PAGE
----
Gulf Coast Humane Society (GCHS) is celebrating their 10,000th surgery. It’s actually 10,417 as of January 11th, 2017.
This high number is part of an aggressive plan to cut down on pet overpopulation. With animals bred at the rate that they are, there will always be a need for animal shelters. If shelters are always full, that could lead to homeless pets or euthanasia.
That is where spay and neuters come in. GCHS has been patterning with many organizations to keep the population of pets down.
“We work with many different rescue [teams] in the community. And with trap, neuter and return (TNR) organizations,” said Jennifer Galloway, CEO of Gulf Coast Humane Society.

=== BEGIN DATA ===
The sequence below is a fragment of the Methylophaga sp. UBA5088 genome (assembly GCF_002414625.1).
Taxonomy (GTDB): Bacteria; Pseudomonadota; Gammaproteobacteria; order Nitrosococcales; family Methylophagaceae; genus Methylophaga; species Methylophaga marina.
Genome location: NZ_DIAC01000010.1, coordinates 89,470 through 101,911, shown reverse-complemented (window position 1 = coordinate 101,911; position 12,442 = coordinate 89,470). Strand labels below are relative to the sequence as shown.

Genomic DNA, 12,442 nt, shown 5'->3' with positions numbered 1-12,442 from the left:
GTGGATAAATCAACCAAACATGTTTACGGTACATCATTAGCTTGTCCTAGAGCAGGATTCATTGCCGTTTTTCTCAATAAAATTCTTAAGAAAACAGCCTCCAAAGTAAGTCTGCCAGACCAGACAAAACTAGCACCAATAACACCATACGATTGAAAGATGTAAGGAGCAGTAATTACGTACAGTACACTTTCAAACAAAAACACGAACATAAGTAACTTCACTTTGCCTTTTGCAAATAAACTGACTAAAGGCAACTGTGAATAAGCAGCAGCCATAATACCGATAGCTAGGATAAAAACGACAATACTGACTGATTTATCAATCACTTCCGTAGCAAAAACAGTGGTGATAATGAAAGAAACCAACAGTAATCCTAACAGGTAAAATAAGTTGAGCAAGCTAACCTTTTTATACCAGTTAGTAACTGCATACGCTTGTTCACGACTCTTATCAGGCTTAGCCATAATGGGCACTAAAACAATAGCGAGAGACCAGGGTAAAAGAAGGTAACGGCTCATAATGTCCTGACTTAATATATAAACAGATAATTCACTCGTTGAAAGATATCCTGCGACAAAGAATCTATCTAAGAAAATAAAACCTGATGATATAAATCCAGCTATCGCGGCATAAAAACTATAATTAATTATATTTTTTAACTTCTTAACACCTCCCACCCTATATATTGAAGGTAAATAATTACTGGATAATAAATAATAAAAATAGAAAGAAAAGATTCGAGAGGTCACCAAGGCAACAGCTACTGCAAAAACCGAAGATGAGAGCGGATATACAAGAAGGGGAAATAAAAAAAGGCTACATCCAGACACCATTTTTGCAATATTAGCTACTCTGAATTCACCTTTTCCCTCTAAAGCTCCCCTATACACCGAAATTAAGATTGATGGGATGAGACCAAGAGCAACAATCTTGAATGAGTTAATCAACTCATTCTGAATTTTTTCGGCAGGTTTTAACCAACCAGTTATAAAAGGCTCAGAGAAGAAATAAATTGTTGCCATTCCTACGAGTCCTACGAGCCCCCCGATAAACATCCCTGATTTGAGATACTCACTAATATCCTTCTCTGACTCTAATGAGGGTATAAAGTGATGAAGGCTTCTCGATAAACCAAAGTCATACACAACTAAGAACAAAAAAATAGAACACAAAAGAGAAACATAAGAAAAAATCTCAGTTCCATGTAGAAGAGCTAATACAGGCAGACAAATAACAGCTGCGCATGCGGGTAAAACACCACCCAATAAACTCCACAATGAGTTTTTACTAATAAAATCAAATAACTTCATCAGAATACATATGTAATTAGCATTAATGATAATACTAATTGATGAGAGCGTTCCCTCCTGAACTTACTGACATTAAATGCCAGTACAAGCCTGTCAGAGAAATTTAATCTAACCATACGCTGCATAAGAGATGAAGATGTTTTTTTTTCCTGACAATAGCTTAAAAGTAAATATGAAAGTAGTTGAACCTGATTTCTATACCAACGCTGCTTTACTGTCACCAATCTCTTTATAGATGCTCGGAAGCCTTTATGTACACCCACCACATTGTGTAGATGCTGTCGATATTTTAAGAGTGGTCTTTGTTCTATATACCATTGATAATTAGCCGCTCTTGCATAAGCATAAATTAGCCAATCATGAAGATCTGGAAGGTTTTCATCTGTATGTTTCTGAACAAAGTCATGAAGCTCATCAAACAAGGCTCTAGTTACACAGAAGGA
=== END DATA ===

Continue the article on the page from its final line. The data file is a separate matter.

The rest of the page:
GGHS enters neighborhoods, takes in feral cats, and spay/neuters them before sending them out into the wild. One instance was a drop off from ‘ Fortunate Ferals ’ That organization dropped off 50 cats, and GCHS neuter/spayed them, and returned them.
GCHS has been very busy, with a record high of 5481 surgeries in 2017. They hope to go even farther and perform 6000 surgeries in 2018.
If you want to know more about Gulf Coast Humane Society, visit their website .